Ending Up is a grimly hilarious dance of death, full of bickering, bitching, backstabbing, drinking (of course), and idiocy of all sorts. It is a book about dying people and about a dying England, clinging to its memories of greatness as it succumbs to terminal decay.
Everyone wants a comfortable place to die, and Kingsley Amis’s characters have found it in Tuppeny-happeny Cottage, where assorted septuagenarians have come together to see one another out the door of life. There’s grotesque Adela, whose sole passion is her cheapness; her brother Brigadier Bernard Bastable, always strategizing a new retreat to the bathroom before sallying forth to play some especially nasty practical joke; Shorty, the servant, who years ago had a fling with the brigadier in the barracks and now organizes his day around a trail of hidden bottles; George Zeyer, the distinguished professor of history, bedridden and helpless to articulate his still-coherent thoughts; and Marigold, who slowly but surely is forgetting it all.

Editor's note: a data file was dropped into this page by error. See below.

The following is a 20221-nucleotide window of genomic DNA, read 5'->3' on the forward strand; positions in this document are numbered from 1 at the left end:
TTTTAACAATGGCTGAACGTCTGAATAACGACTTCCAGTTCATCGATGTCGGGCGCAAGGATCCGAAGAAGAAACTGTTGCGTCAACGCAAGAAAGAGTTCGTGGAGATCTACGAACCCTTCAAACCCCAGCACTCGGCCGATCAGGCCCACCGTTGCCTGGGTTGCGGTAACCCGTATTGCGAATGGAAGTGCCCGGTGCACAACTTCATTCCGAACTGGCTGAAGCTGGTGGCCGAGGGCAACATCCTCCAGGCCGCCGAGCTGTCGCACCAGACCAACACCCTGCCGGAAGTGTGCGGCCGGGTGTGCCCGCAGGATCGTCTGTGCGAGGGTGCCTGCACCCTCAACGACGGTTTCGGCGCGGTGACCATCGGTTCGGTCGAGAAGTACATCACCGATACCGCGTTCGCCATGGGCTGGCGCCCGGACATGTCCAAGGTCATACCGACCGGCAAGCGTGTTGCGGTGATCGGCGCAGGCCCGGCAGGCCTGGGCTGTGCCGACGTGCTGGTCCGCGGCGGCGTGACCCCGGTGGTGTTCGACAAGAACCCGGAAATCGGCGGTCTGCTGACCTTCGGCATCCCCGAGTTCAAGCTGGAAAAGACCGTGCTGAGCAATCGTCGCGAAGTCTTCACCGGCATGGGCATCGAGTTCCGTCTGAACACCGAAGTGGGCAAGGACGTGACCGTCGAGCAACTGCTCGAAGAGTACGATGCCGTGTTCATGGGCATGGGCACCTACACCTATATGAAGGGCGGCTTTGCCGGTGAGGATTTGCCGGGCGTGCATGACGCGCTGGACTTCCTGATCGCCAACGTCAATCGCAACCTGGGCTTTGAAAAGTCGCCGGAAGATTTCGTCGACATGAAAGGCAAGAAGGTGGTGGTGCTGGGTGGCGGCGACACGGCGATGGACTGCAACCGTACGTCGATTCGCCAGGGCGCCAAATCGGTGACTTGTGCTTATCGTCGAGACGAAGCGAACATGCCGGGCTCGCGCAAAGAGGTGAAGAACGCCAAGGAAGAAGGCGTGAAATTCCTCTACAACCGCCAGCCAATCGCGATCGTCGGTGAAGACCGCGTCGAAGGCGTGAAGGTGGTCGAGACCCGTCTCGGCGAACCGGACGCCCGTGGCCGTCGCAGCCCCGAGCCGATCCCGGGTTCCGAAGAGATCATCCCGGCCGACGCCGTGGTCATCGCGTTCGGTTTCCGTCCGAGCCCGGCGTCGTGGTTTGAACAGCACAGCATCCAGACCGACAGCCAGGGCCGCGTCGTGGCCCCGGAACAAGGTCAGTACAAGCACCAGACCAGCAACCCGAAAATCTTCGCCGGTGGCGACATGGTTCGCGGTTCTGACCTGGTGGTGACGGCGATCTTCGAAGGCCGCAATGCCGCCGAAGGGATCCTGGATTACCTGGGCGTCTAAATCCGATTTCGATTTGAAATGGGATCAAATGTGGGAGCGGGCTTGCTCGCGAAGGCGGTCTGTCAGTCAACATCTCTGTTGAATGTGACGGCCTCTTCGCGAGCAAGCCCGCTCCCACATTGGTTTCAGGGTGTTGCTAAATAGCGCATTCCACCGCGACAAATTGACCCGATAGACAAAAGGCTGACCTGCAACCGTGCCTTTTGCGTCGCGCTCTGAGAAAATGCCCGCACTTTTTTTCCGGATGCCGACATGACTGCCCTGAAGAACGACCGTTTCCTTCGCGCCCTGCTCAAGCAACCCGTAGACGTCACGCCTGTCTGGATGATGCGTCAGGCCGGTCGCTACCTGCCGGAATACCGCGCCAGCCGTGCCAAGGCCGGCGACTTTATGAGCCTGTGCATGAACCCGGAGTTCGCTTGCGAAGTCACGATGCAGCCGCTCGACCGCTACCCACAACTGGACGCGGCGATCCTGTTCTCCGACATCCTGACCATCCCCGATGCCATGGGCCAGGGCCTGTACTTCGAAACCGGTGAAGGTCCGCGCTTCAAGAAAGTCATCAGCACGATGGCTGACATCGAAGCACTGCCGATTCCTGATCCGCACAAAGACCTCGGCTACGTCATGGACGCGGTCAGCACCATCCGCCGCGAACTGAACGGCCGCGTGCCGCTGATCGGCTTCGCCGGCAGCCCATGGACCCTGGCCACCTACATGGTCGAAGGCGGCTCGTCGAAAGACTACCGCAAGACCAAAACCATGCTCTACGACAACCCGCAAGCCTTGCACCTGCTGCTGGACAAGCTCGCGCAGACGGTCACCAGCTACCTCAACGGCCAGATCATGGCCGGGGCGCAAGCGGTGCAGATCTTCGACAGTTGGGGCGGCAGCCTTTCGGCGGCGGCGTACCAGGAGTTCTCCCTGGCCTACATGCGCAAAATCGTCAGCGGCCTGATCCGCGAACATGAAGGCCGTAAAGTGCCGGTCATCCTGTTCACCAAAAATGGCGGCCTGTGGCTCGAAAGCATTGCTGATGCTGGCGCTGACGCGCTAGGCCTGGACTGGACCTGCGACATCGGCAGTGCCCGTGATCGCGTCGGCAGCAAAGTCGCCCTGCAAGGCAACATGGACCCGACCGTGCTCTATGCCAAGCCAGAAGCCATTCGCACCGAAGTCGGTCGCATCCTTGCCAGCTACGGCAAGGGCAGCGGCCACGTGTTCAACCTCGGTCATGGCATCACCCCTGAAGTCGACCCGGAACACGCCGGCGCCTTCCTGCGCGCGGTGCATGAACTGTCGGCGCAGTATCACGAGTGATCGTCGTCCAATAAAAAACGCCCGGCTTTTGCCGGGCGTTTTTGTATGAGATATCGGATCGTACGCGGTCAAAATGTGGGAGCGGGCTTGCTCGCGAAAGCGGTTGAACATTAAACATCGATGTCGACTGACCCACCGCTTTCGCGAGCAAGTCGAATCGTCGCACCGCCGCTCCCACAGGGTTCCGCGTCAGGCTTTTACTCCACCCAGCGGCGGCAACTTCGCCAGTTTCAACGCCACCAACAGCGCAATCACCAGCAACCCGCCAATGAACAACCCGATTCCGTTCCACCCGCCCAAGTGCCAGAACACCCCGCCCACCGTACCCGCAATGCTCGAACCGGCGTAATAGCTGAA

And now it is Christmas. Children and grandchildren are coming to visit their ailing elders. They don’t know what lies in store before the story ends. None of us do.
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